Collective Bargaining

The impact of austerity at the bargaining table

According to an article in the Ottawa Citizen, the Assistant Parliamentary Budget Officer believes government departments are poised to eliminate another 8,900 jobs over the next three years. With the operating freeze remaining in place, federal managers are being left very little room to manoeuvre as they set their plans for the coming years.

What does this mean for collective bargaining? As the Citizen’s Kathryn May points out:

During a freeze, departments must absorb any wage increases and can’t rely on Treasury Board for funds to compensate for the extra costs of the wage settlements.

That puts unions in the unenviable position of negotiating a deal that could result in more job losses. The 17 unions have already lost bargaining clout under the new ground rules for collective bargaining that the government has implemented.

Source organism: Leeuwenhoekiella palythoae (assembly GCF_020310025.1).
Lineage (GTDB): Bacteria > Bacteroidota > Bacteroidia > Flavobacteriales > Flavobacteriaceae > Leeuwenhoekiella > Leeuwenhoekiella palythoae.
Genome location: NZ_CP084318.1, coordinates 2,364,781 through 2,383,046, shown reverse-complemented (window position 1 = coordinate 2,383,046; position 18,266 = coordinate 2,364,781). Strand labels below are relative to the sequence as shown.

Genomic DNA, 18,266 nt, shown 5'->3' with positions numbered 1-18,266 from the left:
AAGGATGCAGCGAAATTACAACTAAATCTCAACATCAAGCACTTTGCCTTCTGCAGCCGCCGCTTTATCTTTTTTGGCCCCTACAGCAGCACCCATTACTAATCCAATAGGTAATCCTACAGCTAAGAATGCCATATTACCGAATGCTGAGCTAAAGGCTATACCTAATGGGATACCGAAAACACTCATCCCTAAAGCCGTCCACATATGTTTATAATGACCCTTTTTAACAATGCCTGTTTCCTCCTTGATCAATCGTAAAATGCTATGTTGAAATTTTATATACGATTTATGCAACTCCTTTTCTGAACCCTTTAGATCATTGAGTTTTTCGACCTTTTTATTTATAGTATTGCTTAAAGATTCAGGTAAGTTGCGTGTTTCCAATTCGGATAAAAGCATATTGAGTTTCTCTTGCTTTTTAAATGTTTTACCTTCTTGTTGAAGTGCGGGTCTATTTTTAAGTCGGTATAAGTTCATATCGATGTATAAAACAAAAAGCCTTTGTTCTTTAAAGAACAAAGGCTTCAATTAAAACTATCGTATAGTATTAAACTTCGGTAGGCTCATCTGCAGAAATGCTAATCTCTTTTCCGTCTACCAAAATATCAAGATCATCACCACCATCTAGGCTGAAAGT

It didn’t have to be this way. As ACFO pointed out in its recent submission to the House Standing Committee on Finance, common sense tax policy changes could fill the government coffers without resorting to draconian cuts. And as May points out:

It is still unclear what impact the government’s cuts so far are having on the quality and level of some 400 programs and services.

The Parliamentary Budget Officer has been wrangling with the government since the 2012 budget for data to get a handle on the nature of cuts, but has been blocked in trying to get a fuller picture. The PBO recently found that the performance of the government’s programs, and whether they were working as expected or not, had little bearing on the government’s decisions about what to cut.

As we head into this round of bargaining, ACFO is committed to securing the best deal possible for the FI Community. We’re using every tool at our disposal – policy recommendations, department-level discussions and the traditional bargaining tools – to ensure the conditions are in place to allow you to provide the quality services Canadians deserve and expect. But the deck is being increasingly stacked against us.

Now more than ever the FI Community must rally together and support one another in the workplace and at the bargaining table. Rest assured, our resolve has not weakened because we know the work you do matters to Canadians. You deserve to be treated fairly as a result.

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